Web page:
Tuesday, October 31, 2017

No Longer Unopened in My Collection: Three Packs of 1982 Fleer (Part 2 of 2)

I recently decided to open three packs of 1982 Fleer that were in the unopened part of my collection.  I showed Part 1 last week, in which I featured Phillies or Phillies-related players, with all the cards being related to either the 1980 or 1983 Phillies postseason runs.  In this post, I'll feature the rest of the cards that I found interesting.
Kirk Gibson and Bill Buckner.
Here we have Kirk Gibson and Bill Buckner.  They wouldn't have known it in 1982, but they would both feature in legendary World Series moments later in the decade.  No one will ever forget Gibson's Roy Hobbs-esque walkoff home run.  No one will ever forget that ball rolling through Bill Buckner's legs.  For both of these guys, those are the defining moments of their careers at least in public memory.
Bill Robinson and Gary Alexander.
I didn't get many Pirates, but here we have Bill Robinson and Gary Alexander.  Bill Robinson was part of the Pirates' 1979 World Championship team, and was one of their many reliable bats, with a .504 slugging average during the regular season (third among their starters after Stargell and Parker).  He went on to be the hitting coach for the 1986 Mets and for the 2003 Marlins, both of which won the World Series.  Gary Alexander had the Topps All-Star Rookie trophy on his 1978 card, but he exited the majors after playing 21 games with the Pirates in 1981.
Willie Randolph, Rich Dauer, and Charlie Moore.
I remember Willie Randolph as being a long-time Yankee, especially during the Yankees' futile period in the 80s.  It wasn't all futility, though, since Randolph was part of the team when winning their two 1970s World Series.  I also remember him as being a frequent candidate for managerial positions, before he finally got the nod to manage the Mets in 2005.  Rich Dauer was an infielder playing his whole career with the Orioles.  He was on the 1979 team which lost the World Series to the Pirates, and on the 1983 team which beat the Phillies.  He's in the Orioles Hall of Fame.  Charlie Moore I highlighted yesterday, since for some reason, I have three 1978 cards of the longtime Brewer.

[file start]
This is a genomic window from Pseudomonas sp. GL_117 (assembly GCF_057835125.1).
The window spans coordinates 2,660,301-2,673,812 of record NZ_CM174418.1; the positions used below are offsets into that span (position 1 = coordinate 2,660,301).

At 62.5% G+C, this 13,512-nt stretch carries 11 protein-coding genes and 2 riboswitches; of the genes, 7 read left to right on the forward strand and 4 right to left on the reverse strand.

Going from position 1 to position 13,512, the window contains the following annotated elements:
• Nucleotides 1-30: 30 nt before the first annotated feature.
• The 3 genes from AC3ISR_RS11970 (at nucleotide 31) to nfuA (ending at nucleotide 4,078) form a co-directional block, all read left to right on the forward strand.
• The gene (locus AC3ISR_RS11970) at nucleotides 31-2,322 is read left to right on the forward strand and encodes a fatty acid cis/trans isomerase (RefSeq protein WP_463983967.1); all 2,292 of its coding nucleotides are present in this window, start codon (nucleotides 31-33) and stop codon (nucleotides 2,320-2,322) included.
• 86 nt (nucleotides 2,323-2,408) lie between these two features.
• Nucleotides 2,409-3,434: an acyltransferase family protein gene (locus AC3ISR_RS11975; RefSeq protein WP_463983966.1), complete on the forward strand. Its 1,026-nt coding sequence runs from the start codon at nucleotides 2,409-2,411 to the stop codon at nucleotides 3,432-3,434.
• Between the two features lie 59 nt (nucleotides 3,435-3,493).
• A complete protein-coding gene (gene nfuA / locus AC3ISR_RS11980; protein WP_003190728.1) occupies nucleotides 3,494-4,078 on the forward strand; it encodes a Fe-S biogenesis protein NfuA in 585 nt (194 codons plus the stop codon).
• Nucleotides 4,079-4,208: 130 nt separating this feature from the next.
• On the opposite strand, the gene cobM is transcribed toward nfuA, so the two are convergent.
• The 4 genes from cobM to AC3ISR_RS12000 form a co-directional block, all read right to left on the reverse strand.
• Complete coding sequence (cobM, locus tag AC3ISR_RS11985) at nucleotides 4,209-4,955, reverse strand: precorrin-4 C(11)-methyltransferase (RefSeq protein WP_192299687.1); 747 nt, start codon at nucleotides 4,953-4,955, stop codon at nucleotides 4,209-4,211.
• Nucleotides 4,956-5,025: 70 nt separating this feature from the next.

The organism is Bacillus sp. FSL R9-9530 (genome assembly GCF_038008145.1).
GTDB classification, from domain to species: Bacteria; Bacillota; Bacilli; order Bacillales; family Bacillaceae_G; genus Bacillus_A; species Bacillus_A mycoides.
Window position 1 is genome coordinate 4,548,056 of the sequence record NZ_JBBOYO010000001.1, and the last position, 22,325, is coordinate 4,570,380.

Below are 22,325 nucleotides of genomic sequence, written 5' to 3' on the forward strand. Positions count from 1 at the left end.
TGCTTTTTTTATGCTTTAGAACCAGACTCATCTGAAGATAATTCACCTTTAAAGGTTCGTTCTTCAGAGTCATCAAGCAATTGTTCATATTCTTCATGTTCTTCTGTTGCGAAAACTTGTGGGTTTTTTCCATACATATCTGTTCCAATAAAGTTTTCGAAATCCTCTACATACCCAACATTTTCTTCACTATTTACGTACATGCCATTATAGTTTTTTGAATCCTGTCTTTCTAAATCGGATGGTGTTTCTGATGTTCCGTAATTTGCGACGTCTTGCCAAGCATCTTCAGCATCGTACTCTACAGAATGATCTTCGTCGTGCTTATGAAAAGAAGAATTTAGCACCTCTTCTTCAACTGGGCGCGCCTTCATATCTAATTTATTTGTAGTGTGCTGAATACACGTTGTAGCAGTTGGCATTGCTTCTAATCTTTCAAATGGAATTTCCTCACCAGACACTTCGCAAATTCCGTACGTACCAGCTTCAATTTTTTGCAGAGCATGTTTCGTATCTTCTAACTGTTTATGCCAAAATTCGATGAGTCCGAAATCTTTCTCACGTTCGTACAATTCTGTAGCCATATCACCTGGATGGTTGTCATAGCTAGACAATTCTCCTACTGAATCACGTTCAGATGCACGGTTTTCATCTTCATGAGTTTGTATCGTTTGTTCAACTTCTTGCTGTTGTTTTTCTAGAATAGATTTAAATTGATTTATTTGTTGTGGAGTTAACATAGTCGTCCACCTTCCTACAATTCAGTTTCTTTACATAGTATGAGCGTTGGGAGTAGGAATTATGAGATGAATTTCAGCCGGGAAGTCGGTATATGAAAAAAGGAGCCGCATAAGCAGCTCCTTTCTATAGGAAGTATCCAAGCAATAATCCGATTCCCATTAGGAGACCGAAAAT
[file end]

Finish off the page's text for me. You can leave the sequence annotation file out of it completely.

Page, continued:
Mookie Wilson, Dave Stieb, and Joe Niekro.
In reading The Bad Guys Won!, the story of the 1986 Mets, you learn that the Mets were really terrible people.  The biggest exception is Mookie Wilson, who was a good person and was not corrupted by the others.  The Blue Jays had any number of great players in their long run-up to their two World Series-winning teams of 1992 and 1993.  One of those is Dave Stieb, the second-winningest pitcher of the 1980s after Jack Morris.  Stieb was released during the 1992 season, so he didn't participate in that postseason; he's on the Blue Jays "Level of Excellence," reflecting the several team records he set.  Joe Niekro, of course, is Phil Niekro's brother, and as such, is part of some pitching records for brothers, such as wins by brothers (539 together -- 221 by Joe).  Niekro had a fatal brain aneurysm in 2006.
Orioles stickers.
Finally, I thought I'd highlight some of the stickers I got from these Fleer packs.  Not sure what I'll do with them, but I got Orioles stickers from two of the three packs.  The third sticker was of the Braves; I'll probably just throw that one away.

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